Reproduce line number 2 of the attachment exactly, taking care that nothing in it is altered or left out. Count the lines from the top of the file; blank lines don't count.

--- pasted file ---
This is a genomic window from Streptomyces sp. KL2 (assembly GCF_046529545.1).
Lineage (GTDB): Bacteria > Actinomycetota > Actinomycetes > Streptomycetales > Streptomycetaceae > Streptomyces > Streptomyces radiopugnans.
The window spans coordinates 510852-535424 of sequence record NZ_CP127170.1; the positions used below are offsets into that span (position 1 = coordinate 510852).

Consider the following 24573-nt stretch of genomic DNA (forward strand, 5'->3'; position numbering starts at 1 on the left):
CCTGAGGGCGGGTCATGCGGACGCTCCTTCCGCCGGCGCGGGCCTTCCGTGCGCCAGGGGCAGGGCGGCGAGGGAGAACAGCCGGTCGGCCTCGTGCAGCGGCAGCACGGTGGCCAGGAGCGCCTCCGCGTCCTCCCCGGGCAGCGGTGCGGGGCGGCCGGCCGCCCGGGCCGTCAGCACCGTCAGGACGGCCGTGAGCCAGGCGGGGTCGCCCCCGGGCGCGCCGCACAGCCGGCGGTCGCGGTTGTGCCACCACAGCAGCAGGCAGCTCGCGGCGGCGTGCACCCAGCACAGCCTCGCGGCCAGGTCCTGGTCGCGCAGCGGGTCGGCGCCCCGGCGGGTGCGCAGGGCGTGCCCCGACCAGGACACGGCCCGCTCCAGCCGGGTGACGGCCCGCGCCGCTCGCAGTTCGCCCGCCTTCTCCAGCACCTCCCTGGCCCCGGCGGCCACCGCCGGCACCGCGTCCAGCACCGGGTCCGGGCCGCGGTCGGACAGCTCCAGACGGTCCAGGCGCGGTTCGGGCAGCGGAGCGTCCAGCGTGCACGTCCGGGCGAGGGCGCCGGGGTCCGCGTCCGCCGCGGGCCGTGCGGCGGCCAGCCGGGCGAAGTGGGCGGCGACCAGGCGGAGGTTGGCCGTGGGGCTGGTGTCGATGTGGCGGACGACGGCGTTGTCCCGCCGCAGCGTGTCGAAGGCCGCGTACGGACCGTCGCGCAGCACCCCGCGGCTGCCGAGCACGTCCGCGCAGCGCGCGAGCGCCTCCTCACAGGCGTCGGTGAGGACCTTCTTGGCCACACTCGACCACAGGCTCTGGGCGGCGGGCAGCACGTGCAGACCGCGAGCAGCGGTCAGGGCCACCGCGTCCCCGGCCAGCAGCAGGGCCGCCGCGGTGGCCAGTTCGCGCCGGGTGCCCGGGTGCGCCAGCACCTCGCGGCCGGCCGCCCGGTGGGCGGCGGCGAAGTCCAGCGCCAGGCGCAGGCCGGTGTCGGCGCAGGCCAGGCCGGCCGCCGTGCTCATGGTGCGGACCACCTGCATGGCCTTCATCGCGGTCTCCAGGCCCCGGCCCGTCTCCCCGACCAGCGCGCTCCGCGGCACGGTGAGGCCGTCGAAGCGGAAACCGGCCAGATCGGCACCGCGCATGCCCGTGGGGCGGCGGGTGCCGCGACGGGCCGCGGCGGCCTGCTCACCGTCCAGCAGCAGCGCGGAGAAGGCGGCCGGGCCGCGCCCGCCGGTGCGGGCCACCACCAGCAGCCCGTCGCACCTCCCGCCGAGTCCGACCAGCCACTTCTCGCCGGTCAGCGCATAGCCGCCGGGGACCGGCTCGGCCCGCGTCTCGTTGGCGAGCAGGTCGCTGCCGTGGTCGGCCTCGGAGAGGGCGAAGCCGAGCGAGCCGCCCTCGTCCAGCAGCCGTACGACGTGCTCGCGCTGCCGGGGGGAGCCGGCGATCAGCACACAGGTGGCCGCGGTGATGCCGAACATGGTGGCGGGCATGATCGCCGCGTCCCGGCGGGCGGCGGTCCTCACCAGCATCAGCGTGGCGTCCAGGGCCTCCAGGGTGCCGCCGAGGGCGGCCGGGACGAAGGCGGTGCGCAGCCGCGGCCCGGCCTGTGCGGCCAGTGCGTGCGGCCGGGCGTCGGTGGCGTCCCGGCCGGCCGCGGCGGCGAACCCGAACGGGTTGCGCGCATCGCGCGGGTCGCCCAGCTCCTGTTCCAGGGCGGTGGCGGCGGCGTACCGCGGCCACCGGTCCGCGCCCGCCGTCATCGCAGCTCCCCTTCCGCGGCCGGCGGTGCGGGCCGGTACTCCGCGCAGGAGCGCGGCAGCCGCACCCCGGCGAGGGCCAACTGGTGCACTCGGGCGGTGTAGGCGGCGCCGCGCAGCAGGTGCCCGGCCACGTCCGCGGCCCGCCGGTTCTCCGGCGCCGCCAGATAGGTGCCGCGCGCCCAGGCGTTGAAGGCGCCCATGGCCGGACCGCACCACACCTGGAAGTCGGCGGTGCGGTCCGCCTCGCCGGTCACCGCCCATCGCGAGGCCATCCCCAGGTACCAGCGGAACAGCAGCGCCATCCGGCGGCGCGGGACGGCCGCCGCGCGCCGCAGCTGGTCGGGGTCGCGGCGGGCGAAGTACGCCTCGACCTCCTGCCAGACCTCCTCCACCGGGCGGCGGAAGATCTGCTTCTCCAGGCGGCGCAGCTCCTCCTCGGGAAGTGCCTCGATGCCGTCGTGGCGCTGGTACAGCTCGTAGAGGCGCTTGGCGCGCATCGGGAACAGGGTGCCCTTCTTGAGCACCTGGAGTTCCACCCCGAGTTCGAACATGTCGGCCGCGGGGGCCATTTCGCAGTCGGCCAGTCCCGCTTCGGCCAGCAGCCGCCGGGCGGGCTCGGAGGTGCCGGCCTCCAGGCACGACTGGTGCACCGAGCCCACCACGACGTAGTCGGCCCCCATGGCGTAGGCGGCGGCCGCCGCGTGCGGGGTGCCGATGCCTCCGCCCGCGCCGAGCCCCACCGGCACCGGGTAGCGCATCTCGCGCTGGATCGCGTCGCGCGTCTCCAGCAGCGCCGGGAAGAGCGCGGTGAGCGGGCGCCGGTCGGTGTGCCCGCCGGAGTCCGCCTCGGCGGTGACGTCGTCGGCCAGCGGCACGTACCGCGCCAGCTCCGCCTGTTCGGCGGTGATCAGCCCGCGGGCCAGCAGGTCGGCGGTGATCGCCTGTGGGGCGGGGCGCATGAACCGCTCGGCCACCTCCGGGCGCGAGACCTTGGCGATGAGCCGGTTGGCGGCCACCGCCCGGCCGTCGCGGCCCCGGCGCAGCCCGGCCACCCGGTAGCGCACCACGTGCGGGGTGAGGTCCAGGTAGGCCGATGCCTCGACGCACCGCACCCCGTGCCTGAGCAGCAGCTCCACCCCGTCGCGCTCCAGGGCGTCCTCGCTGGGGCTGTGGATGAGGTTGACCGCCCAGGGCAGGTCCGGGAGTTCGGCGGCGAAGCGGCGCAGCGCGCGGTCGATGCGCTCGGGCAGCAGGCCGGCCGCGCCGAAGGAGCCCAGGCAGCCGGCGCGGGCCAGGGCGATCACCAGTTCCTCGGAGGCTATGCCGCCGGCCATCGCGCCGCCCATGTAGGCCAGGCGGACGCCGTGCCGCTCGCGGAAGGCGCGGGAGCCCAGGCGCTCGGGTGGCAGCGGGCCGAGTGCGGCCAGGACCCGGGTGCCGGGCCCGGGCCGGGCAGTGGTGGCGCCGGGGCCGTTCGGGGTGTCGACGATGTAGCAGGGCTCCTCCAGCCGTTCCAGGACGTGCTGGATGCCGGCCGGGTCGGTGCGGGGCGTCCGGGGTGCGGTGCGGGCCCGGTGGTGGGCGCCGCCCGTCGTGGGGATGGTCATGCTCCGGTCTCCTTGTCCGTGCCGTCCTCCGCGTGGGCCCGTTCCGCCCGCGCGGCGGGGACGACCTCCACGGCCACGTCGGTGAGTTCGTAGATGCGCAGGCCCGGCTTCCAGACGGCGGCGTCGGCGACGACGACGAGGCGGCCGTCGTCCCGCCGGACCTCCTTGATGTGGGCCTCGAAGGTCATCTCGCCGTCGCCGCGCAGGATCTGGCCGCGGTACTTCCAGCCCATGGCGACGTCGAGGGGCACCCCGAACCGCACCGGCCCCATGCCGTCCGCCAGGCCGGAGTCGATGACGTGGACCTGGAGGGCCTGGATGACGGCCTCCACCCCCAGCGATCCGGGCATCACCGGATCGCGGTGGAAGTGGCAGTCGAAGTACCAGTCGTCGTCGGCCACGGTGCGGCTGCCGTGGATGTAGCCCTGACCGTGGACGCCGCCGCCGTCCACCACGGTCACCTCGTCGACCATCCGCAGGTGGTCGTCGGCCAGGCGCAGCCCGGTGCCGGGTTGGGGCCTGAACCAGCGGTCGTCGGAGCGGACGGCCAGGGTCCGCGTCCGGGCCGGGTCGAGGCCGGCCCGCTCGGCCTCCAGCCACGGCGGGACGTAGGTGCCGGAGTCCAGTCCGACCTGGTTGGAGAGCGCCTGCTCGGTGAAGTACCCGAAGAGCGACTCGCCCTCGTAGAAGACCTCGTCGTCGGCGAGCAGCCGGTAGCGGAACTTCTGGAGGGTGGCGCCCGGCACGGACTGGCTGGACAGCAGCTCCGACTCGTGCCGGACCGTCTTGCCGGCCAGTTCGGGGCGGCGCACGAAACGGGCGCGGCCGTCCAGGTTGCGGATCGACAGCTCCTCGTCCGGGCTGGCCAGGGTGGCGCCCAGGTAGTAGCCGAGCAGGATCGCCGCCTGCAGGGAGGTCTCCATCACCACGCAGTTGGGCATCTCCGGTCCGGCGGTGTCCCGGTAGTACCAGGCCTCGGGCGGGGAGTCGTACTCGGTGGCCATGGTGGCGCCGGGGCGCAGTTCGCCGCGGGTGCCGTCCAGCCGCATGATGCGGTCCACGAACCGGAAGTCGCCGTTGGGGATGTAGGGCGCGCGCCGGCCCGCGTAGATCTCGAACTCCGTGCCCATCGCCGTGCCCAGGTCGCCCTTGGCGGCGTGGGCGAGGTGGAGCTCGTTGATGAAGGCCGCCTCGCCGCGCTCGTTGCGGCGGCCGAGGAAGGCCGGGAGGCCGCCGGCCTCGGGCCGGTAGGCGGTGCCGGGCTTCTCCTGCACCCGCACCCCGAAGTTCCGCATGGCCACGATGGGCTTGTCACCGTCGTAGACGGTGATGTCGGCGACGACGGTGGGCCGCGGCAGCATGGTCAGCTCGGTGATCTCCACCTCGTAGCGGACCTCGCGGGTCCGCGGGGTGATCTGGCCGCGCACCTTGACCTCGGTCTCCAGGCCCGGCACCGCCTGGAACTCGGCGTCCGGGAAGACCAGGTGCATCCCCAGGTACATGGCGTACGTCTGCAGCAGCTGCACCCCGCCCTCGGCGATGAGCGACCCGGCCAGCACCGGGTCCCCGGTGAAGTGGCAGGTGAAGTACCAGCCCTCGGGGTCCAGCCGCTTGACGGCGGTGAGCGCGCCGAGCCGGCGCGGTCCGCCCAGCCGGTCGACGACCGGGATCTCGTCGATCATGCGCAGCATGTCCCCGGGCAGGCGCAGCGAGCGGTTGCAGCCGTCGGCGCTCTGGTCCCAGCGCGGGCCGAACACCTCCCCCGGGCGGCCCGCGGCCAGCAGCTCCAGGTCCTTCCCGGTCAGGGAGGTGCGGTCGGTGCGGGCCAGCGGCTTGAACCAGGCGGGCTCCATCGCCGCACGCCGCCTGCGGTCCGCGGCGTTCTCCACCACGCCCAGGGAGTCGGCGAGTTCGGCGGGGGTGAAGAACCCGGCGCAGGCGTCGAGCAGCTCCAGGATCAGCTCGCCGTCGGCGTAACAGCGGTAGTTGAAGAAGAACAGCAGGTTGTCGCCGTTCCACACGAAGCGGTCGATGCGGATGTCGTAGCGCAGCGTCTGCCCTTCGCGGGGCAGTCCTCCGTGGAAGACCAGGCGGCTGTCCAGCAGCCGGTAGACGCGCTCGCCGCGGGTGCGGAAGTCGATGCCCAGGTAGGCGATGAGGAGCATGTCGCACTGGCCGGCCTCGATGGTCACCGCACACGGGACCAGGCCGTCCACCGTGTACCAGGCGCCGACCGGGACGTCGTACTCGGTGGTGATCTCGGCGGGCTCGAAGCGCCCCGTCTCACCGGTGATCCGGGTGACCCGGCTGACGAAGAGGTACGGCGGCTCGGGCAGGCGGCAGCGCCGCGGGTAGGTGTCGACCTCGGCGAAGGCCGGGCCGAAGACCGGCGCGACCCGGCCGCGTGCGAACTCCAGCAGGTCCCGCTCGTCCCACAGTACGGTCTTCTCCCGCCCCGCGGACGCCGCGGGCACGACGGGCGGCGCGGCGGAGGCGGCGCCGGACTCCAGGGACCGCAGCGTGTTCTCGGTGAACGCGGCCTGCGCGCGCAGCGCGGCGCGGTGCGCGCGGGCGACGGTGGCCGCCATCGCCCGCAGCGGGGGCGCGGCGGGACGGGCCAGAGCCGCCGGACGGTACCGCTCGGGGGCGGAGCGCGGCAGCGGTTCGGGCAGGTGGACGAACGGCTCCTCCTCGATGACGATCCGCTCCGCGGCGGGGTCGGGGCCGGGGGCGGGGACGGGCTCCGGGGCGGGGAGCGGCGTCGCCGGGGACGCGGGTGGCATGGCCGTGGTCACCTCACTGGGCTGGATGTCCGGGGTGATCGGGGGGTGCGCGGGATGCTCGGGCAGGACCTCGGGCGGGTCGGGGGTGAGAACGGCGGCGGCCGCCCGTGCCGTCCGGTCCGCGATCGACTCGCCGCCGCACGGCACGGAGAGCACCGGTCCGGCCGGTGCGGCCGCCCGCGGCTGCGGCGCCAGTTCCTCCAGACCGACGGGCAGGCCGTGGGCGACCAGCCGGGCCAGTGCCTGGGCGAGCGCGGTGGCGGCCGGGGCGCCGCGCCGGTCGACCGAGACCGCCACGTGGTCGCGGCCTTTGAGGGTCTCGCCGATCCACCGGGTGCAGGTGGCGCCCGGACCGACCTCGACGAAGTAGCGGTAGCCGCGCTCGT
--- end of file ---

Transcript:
Lineage (GTDB): Bacteria > Actinomycetota > Actinomycetes > Streptomycetales > Streptomycetaceae > Streptomyces > Streptomyces radiopugnans.